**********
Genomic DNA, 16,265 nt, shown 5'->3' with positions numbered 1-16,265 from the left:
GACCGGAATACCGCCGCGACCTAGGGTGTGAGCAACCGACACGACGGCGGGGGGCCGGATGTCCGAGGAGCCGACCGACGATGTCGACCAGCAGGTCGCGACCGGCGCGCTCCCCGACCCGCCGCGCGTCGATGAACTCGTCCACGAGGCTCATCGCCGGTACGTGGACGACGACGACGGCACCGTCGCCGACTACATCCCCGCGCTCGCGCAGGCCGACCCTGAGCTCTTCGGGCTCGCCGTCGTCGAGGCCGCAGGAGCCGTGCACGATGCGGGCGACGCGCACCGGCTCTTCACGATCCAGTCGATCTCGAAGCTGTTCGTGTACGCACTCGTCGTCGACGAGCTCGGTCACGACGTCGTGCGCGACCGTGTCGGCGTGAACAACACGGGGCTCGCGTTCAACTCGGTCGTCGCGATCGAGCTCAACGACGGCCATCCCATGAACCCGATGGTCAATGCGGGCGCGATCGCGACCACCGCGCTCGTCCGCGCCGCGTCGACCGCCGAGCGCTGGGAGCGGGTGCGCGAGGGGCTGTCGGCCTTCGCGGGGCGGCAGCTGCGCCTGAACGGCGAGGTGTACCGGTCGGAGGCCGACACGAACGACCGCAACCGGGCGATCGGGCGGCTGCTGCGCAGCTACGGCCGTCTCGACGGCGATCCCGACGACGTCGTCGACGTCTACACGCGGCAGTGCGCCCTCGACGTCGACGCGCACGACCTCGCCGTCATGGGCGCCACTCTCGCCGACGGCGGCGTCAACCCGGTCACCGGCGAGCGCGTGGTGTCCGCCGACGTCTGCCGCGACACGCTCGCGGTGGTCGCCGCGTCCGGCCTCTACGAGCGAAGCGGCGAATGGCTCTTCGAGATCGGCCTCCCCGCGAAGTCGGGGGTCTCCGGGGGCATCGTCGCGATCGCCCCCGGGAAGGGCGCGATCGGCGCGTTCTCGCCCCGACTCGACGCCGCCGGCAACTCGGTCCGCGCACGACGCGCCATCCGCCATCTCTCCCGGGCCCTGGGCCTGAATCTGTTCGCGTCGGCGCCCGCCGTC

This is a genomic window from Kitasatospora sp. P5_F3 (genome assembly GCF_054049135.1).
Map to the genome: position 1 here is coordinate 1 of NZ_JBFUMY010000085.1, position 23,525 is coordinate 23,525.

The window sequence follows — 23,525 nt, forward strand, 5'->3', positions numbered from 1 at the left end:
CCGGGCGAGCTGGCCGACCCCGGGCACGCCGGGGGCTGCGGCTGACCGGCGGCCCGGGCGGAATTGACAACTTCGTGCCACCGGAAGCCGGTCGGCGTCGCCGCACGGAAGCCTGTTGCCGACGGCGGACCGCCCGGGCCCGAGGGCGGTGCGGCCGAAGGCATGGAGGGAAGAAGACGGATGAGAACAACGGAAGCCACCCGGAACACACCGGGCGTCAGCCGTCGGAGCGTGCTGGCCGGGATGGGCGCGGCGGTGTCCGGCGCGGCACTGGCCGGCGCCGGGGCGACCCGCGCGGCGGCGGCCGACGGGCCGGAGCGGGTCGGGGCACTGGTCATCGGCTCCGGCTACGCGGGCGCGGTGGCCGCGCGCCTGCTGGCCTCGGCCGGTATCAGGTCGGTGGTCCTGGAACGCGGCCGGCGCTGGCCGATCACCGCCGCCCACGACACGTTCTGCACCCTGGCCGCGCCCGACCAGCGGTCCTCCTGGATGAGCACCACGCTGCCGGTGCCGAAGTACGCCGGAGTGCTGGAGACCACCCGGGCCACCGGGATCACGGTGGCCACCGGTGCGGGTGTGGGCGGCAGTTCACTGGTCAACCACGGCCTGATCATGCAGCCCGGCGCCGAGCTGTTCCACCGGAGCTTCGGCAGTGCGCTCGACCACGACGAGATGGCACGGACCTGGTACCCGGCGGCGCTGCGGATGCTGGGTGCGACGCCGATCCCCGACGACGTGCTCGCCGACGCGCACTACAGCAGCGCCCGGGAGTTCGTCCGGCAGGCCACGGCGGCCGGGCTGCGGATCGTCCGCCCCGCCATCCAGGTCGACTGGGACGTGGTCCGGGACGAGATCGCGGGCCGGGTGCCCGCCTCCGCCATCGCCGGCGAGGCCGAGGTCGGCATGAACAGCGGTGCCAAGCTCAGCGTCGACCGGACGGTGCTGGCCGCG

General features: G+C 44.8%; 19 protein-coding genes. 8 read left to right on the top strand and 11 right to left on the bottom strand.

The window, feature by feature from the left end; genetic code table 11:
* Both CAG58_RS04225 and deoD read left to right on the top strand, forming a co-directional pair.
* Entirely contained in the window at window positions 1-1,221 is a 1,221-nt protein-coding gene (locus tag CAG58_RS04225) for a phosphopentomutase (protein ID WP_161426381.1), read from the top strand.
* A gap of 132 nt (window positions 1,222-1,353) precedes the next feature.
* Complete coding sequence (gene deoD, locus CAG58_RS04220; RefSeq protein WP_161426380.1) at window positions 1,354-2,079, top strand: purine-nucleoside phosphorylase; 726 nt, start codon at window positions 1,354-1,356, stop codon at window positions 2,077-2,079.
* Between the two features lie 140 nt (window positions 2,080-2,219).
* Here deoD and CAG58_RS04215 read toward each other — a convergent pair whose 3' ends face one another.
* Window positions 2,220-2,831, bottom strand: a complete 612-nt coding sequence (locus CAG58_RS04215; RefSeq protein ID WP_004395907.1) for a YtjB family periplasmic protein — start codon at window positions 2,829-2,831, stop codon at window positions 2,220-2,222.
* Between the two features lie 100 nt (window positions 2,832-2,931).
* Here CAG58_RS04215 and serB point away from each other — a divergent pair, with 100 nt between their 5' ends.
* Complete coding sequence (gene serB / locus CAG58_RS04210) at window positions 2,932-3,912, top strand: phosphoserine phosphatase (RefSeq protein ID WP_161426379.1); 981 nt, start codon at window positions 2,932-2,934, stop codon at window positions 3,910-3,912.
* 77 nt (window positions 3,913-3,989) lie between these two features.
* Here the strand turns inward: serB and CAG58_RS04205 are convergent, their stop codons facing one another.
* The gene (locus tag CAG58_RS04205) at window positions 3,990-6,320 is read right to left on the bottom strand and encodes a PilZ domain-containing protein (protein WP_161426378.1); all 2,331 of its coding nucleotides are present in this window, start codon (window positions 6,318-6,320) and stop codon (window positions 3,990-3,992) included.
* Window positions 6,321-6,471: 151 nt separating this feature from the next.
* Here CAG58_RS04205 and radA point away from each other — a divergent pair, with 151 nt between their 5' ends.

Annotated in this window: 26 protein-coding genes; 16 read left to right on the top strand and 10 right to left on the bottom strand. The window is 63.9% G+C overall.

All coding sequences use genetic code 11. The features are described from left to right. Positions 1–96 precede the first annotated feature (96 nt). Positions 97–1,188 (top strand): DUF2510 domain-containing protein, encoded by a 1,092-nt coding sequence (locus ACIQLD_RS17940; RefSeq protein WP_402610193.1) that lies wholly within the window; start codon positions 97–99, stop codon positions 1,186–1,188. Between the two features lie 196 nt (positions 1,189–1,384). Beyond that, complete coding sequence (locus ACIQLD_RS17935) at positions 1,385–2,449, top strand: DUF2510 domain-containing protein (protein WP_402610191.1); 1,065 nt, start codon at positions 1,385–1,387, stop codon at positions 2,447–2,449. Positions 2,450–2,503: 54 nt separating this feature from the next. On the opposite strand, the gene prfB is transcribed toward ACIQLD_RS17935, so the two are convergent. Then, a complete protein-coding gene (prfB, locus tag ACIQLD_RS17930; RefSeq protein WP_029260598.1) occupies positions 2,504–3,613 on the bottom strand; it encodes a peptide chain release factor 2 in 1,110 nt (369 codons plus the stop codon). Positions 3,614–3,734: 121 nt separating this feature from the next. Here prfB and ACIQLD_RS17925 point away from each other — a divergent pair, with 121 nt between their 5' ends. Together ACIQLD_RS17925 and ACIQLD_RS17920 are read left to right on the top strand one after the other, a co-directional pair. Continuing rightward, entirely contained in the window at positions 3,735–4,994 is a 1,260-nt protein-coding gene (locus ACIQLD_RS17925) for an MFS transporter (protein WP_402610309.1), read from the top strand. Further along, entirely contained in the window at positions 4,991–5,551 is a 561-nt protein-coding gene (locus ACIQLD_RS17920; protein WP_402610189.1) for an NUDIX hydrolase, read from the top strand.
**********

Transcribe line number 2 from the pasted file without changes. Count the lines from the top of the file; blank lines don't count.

GACCGGAATACCGCCGCGACCTAGGGTGTGAGCAACCGACACGACGGCGGGGGGCCGGATGTCCGAGGAGCCGACCGACGATGTCGACCAGCAGGTCGCGACCGGCGCGCTCCCCGACCCGCCGCGCGTCGATGAACTCGTCCACGAGGCTCATCGCCGGTACGTGGACGACGACGACGGCACCGTCGCCGACTACATCCCCGCGCTCGCGCAGGCCGACCCTGAGCTCTTCGGGCTCGCCGTCGTCGAGGCCGCAGGAGCCGTGCACGATGCGGGCGACGCGCACCGGCTCTTCACGATCCAGTCGATCTCGAAGCTGTTCGTGTACGCACTCGTCGTCGACGAGCTCGGTCACGACGTCGTGCGCGACCGTGTCGGCGTGAACAACACGGGGCTCGCGTTCAACTCGGTCGTCGCGATCGAGCTCAACGACGGCCATCCCATGAACCCGATGGTCAATGCGGGCGCGATCGCGACCACCGCGCTCGTCCGCGCCGCGTCGACCGCCGAGCGCTGGGAGCGGGTGCGCGAGGGGCTGTCGGCCTTCGCGGGGCGGCAGCTGCGCCTGAACGGCGAGGTGTACCGGTCGGAGGCCGACACGAACGACCGCAACCGGGCGATCGGGCGGCTGCTGCGCAGCTACGGCCGTCTCGACGGCGATCCCGACGACGTCGTCGACGTCTACACGCGGCAGTGCGCCCTCGACGTCGACGCGCACGACCTCGCCGTCATGGGCGCCACTCTCGCCGACGGCGGCGTCAACCCGGTCACCGGCGAGCGCGTGGTGTCCGCCGACGTCTGCCGCGACACGCTCGCGGTGGTCGCCGCGTCCGGCCTCTACGAGCGAAGCGGCGAATGGCTCTTCGAGATCGGCCTCCCCGCGAAGTCGGGGGTCTCCGGGGGCATCGTCGCGATCGCCCCCGGGAAGGGCGCGATCGGCGCGTTCTCGCCCCGACTCGACGCCGCCGGCAACTCGGTCCGCGCACGACGCGCCATCCGCCATCTCTCCCGGGCCCTGGGCCTGAATCTGTTCGCGTCGGCGCCCGCCGTC